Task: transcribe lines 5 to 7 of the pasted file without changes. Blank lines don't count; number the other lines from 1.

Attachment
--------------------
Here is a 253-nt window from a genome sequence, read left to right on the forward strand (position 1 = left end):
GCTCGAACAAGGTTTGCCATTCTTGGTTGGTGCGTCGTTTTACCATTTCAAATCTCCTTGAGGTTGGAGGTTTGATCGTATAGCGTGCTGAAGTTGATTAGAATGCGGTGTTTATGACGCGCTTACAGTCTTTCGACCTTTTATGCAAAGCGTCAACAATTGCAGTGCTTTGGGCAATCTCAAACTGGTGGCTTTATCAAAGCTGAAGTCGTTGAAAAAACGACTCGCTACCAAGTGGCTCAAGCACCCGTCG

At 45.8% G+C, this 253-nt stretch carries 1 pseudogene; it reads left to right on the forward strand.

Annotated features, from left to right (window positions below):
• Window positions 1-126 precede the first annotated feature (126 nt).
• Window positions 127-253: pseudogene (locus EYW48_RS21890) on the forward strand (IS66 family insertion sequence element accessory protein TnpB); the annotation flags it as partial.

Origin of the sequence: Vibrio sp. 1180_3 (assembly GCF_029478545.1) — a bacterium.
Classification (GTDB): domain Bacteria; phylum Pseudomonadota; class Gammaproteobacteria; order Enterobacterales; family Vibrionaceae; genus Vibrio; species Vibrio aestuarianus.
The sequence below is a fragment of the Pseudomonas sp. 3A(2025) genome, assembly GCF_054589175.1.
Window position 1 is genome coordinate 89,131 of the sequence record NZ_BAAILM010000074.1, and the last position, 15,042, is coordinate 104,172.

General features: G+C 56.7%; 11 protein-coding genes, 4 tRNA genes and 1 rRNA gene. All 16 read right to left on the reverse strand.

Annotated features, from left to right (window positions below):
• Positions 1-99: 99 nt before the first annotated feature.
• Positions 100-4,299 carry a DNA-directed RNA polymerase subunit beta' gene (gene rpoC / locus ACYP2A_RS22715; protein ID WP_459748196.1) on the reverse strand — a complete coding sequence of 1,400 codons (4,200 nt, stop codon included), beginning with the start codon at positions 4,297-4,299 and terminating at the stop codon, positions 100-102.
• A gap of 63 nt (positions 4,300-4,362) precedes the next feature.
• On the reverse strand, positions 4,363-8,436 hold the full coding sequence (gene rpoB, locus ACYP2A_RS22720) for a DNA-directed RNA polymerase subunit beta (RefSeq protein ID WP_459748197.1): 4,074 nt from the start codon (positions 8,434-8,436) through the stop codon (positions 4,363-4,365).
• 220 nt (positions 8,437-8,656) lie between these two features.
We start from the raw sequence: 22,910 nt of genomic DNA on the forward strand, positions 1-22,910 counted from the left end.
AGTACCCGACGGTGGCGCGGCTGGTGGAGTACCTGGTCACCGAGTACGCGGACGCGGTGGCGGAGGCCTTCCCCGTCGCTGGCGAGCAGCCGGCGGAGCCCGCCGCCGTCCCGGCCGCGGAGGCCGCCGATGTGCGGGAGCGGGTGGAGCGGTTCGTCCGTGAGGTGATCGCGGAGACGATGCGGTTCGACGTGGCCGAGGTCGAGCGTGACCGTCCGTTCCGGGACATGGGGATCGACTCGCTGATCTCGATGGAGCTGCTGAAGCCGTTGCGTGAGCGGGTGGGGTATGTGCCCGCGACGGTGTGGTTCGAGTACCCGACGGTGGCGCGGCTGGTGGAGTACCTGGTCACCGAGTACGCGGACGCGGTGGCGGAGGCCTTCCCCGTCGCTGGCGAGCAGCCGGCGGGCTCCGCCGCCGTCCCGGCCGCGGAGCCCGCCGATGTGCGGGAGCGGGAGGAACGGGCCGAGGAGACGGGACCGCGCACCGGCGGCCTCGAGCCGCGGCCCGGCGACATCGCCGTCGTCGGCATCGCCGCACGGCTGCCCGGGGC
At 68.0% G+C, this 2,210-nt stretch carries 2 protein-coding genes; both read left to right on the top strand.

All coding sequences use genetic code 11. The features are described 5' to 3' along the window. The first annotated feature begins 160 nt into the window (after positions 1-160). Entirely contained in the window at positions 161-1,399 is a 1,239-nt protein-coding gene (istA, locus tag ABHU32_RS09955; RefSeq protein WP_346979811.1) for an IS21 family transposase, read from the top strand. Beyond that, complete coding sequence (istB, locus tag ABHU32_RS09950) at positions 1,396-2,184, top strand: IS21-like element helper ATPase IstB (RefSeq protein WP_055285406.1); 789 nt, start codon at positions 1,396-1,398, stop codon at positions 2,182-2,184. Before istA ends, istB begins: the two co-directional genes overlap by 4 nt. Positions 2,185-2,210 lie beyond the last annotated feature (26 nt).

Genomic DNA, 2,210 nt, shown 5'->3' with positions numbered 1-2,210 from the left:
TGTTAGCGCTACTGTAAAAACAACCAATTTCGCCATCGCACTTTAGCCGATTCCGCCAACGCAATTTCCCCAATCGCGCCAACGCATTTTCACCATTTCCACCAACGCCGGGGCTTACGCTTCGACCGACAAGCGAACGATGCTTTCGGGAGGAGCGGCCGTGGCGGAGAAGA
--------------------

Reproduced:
• Window positions 1-126 precede the first annotated feature (126 nt).
• Window positions 127-253: pseudogene (locus EYW48_RS21890) on the forward strand (IS66 family insertion sequence element accessory protein TnpB); the annotation flags it as partial.

Origin of the sequence: Vibrio sp. 1180_3 (assembly GCF_029478545.1) — a bacterium.